Astronomers with the Pale Red Dot Project have announced the discovery of an Earth-like planet orbiting Proxima Centauri, the star closest to Earth. The newfound planet, currently called "Proxima b", has the fortune of being 1.3 times the mass of the Earth, and orbits within the star’s Goldilocks Zone, meaning that it is just the right size and temperature to host liquid water, one of the requirements for life as we know it.

A red dwarf star that orbits the slightly further away stellar pairing of Alpha Centauri A and B, Proxima Centauri is so-named because it is, at the relatively short distance of 4.25 light-years away, the closest star to Earth (aside from the Sun, of course). This puts this planet within reach of a number of research programs, including being directly photographed by the James Webb Space Telescope, due to be launched in 2018.

Otherwise, there is still a great deal that we don’t know about Proxima b, as its existence has only been confirmed indirectly, through a minute wobble it causes in its star’s rotation. Further study of the planet will reveal more information, such as whether or not it has an atmosphere, what that atmosphere is composed of, potential weather patterns, and the length of its day, just to scratch the surface.

Proxima b’s proximity also makes it a prime candidate as a destination for the Project Starshot program, a space exploration initiative started by Russian billionaire Yuri Milner, with the aim of sending miniature,laser-propelled probes to neighboring star systems at 20 percent of the speed of light. At that speed, a space probe could reach Proxima Centauri in a little over 20 years, allowing researchers remote access to another solar system within our lifetime.

A quicker alternative to reaching Proxima b might lie in an abandoned spaceflight concept called "Project Orion": started in 1958, research was conducted into the development of an interstellar spacecraft that would be powered by a series of small nuclear bombs detonated behind the craft. The ship itself would be protected by a "pusher-plate" that would absorb the energy of the detonations, propelling the craft forward at an acceleration of 1 gravity — aside from making the craft substantially faster than conventional rockets, this would also provide any astronauts onboard with a source of artificial gravity to work in.

This project was cancelled after the Partial Test Ban Treaty of 1963, effectively banning above-ground nuclear testing, meaning that testing the technology for Orion’s engines would be illegal. The concept of such a nuclear-propelled craft was revisited in the mid-70s by the British Interplanetary Society in Project Daedalus, upgrading the craft’s concept to use nuclear fusion (Orion only envisioned fission reactions being used), and adding a magnetic ramscoop to gather hydrogen fuel for the engine.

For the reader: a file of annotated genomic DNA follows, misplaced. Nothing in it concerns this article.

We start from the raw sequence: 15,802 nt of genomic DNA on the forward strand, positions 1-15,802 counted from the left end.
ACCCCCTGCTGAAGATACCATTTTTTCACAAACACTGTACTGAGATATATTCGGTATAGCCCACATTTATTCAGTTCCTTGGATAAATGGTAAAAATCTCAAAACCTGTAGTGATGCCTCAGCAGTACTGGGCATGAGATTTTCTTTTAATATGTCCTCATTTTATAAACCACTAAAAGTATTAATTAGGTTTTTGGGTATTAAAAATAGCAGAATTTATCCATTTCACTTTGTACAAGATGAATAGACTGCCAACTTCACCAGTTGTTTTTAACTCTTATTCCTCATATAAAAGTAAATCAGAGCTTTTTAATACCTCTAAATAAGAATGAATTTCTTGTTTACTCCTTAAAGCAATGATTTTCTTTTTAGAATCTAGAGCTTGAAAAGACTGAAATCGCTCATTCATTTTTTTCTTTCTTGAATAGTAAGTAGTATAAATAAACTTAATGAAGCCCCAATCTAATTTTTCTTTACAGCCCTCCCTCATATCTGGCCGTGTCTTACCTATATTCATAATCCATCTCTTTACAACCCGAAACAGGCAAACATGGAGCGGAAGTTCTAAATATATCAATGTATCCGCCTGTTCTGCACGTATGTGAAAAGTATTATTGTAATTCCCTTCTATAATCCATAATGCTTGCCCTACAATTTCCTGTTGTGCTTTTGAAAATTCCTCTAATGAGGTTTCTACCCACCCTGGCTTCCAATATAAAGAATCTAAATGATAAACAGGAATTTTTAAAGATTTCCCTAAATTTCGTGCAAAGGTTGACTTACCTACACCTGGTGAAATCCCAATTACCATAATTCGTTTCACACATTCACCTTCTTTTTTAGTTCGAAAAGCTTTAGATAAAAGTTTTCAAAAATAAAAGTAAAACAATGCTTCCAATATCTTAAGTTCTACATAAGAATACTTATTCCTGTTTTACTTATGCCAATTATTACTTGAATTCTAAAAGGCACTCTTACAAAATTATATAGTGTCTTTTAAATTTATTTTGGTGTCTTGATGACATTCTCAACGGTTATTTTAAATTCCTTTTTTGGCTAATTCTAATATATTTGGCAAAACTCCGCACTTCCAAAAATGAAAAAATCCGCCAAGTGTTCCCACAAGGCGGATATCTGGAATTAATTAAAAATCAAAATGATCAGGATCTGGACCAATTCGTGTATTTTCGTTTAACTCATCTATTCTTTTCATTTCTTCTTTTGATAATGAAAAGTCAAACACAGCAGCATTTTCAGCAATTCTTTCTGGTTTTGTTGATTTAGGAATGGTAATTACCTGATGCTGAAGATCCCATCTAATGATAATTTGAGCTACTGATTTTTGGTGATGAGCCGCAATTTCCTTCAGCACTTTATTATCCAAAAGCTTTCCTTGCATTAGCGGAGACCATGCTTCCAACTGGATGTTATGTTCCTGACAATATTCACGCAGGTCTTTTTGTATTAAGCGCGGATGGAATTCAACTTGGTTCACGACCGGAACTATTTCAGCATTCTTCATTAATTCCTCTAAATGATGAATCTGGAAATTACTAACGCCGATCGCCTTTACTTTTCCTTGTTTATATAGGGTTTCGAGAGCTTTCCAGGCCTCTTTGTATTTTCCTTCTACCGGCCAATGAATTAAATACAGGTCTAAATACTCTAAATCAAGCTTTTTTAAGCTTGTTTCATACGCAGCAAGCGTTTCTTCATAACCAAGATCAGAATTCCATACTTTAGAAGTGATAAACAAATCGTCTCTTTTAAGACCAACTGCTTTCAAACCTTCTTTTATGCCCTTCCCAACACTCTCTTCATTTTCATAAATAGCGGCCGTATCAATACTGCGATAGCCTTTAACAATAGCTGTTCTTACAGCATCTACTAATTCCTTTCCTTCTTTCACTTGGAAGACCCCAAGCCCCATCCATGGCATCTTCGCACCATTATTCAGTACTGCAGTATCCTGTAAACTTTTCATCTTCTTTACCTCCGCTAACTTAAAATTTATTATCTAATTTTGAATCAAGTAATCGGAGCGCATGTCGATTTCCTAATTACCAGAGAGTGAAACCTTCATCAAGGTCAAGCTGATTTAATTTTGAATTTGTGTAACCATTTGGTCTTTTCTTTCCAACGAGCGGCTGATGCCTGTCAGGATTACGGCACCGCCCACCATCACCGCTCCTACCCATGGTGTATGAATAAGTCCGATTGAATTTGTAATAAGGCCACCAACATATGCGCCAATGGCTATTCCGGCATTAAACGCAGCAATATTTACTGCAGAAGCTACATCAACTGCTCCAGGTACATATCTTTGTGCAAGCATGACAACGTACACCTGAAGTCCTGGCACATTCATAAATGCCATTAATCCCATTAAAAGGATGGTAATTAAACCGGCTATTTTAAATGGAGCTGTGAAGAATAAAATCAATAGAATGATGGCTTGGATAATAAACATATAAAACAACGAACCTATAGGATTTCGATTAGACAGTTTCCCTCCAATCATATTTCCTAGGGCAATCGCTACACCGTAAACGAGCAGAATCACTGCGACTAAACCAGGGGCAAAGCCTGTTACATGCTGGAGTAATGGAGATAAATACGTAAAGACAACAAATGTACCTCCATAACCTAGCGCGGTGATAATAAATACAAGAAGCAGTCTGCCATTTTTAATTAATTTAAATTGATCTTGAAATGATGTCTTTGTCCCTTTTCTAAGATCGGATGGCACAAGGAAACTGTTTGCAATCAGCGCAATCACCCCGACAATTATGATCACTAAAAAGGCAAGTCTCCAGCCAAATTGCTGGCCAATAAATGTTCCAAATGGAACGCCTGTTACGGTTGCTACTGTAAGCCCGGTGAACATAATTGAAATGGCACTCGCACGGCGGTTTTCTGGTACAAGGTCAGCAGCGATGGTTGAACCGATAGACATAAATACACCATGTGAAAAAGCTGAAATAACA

Using a propulsion method such as this, Proxima Centuari could potentially be reached by a spacecraft in a little over half a decade: at one g of acceleration (9.8 m/s2), it would take the craft only 354 days to reach the speed of light; the craft then travels at (or very near) light speed for 3.25 years, then decelerates for a year at one g, to slow down so that it doesn’t whiz past its target.

Interestingly, while everyone on Earth would have to wait roughly five and a quarter years for the craft to make the trip, relativistic effects on the ship would make the trip appear to only be about two years long to any astronauts on board: as they approach light speed, time on the ship would still appear to be normal, but the distance to their destination would appear to shrink until they hit the speed of light, where that distance would suddenly be zero.

And all of this with 1950s technology.

Essentially, this effect would also mean that any point in the universe is roughly 2 years away for potential relativistic astronauts — albeit with the stipulation that the full travel time would sill be observed for those of us left behind… 

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